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⚠️ Information and Updates Regarding COVID-19's Impact on the College of Agricultural Sciences

Undergraduate Research Fellowship – APPLICATIONS NOW OPEN! Due April 11th!

I heard you wanted some research experience?

The Department of Agricultural Biology’s Undergraduate Research Fellowship aims to support CSU undergraduate students to work in scientific research in laboratories of their choice during one academic year, so that students can gain research experience that will prepare them for their future career endeavors.

Undergraduate Research Fellows will receive financial support for salary to conduct research in the Fall 2019 and Spring 2020 semesters ($1,500 per semester) in labs.

How to Apply (Step 1)

To apply for this fellowship, the first thing you have to do is to identify a professor in the department with whom you would like to conduct scientific research in the Fall of 2019 and Spring of 2020. Browse the professor and project description tabs below to choose your preferred research project.

Participate in ecological research of plants in one of several ways: (1) measure traits of plants above and below-ground and summarize and analyze the data to help us understand how their characteristics influence their success in different environments; (2) analyze data from an extensive study of roadside restoration projects in 10 western U.S. National Parks; (3) Conduct an experiment to evaluate the germination and growth characteristics of the invasive annual grass, Bromus tectorum, collected from different parts of the U.S. Rocky Mountains.

The Hufbauer lab, studies the evolutionary ecology of small populations at risk of extinction, biological invasions, biological control and plant-insect interactions. The student will develop a side project linked to one of the ongoing projects in the lab, with possibilities including studying adaptation of biocontrol insects and invasive insects to cold and hot climates, and using a model insect system to study how to rescue small populations from extinction.

The Stewart lab studies population genetics, biology, and management of plant pathogenic fungi. The student will use already sequenced genomes of Cytospora leucostoma to identify and describe the mating type genes. Also, this student will develop primers to amplify these genes to determine if populations in Colorado peach orchards are mating, asexually or sexually.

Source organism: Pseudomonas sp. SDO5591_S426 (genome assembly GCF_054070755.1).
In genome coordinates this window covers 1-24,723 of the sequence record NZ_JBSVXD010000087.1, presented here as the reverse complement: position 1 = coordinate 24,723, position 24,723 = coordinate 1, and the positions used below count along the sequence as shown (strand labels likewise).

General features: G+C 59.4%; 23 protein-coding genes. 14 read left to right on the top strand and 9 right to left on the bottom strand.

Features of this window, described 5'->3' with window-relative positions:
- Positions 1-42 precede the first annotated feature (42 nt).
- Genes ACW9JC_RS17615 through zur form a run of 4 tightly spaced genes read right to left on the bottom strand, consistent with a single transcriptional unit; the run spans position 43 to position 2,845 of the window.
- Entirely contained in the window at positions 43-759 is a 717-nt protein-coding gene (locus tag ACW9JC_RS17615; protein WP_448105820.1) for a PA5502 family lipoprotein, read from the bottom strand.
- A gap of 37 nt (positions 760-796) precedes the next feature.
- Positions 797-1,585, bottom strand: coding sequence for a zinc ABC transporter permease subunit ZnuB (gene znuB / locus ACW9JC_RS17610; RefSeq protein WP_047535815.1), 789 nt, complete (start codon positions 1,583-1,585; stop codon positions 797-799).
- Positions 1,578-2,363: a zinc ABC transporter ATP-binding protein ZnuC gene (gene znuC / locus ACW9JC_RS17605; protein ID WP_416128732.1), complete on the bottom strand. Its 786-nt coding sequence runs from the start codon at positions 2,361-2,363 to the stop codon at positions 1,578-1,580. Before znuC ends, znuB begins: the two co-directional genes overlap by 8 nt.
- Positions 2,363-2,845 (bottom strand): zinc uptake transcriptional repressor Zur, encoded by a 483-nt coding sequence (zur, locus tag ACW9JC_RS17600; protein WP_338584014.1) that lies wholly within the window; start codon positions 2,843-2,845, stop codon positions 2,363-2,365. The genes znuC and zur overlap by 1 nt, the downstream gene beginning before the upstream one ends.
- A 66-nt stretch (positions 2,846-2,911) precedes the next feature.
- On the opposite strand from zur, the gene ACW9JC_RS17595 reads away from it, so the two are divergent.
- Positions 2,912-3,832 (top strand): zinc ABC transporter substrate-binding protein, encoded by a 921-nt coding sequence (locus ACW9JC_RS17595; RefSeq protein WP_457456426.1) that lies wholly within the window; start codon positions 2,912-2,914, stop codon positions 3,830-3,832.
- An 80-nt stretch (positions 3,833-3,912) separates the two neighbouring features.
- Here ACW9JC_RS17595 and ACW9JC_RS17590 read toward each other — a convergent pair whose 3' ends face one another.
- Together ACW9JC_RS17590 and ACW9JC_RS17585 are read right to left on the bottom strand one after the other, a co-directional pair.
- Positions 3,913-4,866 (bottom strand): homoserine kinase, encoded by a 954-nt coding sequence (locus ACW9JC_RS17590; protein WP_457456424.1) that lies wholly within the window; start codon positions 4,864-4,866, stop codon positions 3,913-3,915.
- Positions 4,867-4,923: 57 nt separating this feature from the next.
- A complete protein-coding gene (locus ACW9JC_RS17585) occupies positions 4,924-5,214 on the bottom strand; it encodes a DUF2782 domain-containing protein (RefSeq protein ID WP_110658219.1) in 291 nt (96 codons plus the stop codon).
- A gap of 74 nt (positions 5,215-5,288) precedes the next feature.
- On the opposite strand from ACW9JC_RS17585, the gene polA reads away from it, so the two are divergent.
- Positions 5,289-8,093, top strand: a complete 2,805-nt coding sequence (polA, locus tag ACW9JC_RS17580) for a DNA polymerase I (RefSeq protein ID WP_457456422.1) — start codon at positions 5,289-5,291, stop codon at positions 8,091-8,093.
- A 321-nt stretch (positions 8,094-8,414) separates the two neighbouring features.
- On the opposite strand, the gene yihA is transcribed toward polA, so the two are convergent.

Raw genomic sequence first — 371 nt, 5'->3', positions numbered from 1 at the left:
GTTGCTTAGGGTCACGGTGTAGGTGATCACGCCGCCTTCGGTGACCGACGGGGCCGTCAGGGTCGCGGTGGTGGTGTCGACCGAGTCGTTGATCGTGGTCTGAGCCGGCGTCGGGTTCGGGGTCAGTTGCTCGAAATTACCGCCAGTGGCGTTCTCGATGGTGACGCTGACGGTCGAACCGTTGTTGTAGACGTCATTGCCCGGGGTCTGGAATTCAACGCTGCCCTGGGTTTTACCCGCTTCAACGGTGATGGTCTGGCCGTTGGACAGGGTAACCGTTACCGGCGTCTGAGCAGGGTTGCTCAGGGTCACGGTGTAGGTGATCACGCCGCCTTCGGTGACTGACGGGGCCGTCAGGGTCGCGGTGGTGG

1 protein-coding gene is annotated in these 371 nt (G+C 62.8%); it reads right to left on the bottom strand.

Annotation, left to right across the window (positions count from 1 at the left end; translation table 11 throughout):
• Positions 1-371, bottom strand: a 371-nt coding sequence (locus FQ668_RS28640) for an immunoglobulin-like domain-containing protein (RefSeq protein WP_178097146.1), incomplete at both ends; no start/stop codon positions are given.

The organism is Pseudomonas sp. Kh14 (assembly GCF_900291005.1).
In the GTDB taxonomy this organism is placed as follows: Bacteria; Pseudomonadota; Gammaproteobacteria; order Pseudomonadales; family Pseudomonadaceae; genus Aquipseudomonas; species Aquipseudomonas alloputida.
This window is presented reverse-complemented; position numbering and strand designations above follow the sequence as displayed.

The Nachappa lab studies ecological and molecular mechanisms of plant-virus-insect vector interactions in plants such as wheat, soybean, tomatoes, and sugar beets. The student will perform insect bioassays and molecular biology experiments to understand these interactions.

The Trivedi Lab explores multitrophic interactions among and between microbiome and the plant environment that influence the health and productivity of managed and natural systems. Ultimately, our goal is to enhance plant resistance by identifying conditions that favor protective microbes. The student will use microbiology and molecular biology techniques to capture culture beneficial microbes and study their role in microbial community assembly through synthetic microbial communities.

Submit Application by April 11th 2019 (Step 2)

Once you identify a professor and project that you enjoy, send in your application, indicating that professor as a potential mentor.

The application form can be found below. Please note that financial support for the Undergraduate Research Fellowship will be awarded on a competitive basis, so please make sure your application is complete


Please email Dr. Cris Argueso for with any application questions!

*Make sure to title subject as Undergraduate Research Fellowship*

  • Application Due Date

    Send to Janet Dill by April 11th 2019

  • Applicant Notification

    May 1st 2019

2018-2019 Undergraduate Fellows

Jennifer Shipp

Working in the Leach Lab

Soil and Crop Sciences


Jennifer is working on Bacteria associated with Russian Wheat Aphid and how they help the aphid to feed and be more virulent. Specifically, she is looking at what bacteria are associated with aphid feeding.

Sophie Soward

Working in the Argueso Lab



Fish, Wildlife, and Conservation Biology


Sophie’s research project is on understanding how plant hormones mediate tradeoffs in plant susceptibility to biotrophic and necrotrophic pathogens.

Miranda Flora

Working in the Brown Lab

Natural Resources Management


Miranda is studying the differences in genetic diversity between cultivars and natural accessions of Elymus trachycaulus, and how the genetic diversity of this species varies between the population-level and the species-level.

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